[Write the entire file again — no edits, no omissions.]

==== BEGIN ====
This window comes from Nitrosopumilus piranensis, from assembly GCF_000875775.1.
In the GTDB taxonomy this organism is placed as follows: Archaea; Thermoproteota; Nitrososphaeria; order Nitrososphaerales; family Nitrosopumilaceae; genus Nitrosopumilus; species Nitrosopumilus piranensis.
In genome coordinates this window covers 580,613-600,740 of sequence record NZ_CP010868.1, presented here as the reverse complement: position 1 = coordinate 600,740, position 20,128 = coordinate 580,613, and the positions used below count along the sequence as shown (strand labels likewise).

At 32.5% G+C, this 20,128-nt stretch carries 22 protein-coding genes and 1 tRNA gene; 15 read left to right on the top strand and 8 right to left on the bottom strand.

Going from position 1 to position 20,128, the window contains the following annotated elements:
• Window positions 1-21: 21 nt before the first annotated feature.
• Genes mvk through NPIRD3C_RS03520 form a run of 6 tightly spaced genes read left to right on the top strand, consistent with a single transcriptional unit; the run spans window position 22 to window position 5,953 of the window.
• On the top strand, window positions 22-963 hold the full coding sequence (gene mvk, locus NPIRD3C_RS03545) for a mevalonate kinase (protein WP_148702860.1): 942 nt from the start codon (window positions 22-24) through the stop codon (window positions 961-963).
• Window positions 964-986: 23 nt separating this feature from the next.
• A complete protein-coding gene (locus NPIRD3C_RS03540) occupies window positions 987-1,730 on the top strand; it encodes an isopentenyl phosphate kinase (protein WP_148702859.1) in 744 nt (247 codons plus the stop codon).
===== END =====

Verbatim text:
This window comes from Nitrosopumilus piranensis, from assembly GCF_000875775.1.
In the GTDB taxonomy this organism is placed as follows: Archaea; Thermoproteota; Nitrososphaeria; order Nitrososphaerales; family Nitrosopumilaceae; genus Nitrosopumilus; species Nitrosopumilus piranensis.
In genome coordinates this window covers 580,613-600,740 of sequence record NZ_CP010868.1, presented here as the reverse complement: position 1 = coordinate 600,740, position 20,128 = coordinate 580,613, and the positions used below count along the sequence as shown (strand labels likewise).

At 32.5% G+C, this 20,128-nt stretch carries 22 protein-coding genes and 1 tRNA gene; 15 read left to right on the top strand and 8 right to left on the bottom strand.

Going from position 1 to position 20,128, the window contains the following annotated elements:
• Window positions 1-21: 21 nt before the first annotated feature.
• Genes mvk through NPIRD3C_RS03520 form a run of 6 tightly spaced genes read left to right on the top strand, consistent with a single transcriptional unit; the run spans window position 22 to window position 5,953 of the window.
• On the top strand, window positions 22-963 hold the full coding sequence (gene mvk, locus NPIRD3C_RS03545) for a mevalonate kinase (protein WP_148702860.1): 942 nt from the start codon (window positions 22-24) through the stop codon (window positions 961-963).
• Window positions 964-986: 23 nt separating this feature from the next.
• A complete protein-coding gene (locus NPIRD3C_RS03540) occupies window positions 987-1,730 on the top strand; it encodes an isopentenyl phosphate kinase (protein WP_148702859.1) in 744 nt (247 codons plus the stop codon).